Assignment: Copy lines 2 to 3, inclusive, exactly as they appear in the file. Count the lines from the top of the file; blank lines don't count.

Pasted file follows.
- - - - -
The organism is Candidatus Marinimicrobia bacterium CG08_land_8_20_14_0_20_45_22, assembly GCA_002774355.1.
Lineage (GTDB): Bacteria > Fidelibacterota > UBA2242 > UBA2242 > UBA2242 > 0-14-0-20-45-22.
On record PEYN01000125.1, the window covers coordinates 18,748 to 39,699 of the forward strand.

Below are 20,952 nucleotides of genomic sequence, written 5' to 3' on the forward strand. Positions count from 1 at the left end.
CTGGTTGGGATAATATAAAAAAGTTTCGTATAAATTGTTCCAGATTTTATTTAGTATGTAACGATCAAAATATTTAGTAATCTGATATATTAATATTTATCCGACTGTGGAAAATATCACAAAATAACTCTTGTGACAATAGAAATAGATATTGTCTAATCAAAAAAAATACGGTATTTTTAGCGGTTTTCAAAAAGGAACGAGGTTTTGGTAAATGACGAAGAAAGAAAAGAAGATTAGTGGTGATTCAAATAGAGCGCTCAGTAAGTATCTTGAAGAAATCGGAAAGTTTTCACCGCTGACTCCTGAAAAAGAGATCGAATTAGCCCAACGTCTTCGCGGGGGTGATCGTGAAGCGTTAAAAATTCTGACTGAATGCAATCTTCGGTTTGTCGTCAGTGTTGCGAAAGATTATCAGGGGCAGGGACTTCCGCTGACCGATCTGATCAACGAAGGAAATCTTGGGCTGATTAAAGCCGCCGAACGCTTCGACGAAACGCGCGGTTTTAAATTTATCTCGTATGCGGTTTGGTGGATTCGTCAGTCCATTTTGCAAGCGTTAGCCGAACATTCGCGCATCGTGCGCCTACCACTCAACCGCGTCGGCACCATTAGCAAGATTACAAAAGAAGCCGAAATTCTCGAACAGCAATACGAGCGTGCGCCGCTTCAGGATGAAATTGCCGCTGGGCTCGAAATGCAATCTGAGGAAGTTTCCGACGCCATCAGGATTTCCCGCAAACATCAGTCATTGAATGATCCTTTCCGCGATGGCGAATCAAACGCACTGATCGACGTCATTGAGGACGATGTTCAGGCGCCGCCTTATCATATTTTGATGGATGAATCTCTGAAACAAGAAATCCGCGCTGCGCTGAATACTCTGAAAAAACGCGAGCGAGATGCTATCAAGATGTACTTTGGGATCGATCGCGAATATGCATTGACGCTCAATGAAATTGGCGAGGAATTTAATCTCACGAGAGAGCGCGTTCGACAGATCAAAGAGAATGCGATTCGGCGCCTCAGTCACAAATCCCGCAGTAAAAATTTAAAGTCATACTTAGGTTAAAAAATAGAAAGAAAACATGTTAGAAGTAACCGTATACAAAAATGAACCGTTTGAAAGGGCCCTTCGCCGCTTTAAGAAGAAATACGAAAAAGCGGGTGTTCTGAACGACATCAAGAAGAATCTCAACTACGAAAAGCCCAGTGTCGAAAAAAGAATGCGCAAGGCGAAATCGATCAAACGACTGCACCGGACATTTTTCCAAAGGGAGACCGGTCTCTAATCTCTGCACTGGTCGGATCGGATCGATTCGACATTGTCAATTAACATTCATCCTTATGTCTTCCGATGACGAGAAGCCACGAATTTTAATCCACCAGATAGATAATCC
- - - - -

Lineage (GTDB): Bacteria > Fidelibacterota > UBA2242 > UBA2242 > UBA2242 > 0-14-0-20-45-22.
On record PEYN01000125.1, the window covers coordinates 18,748 to 39,699 of the forward strand.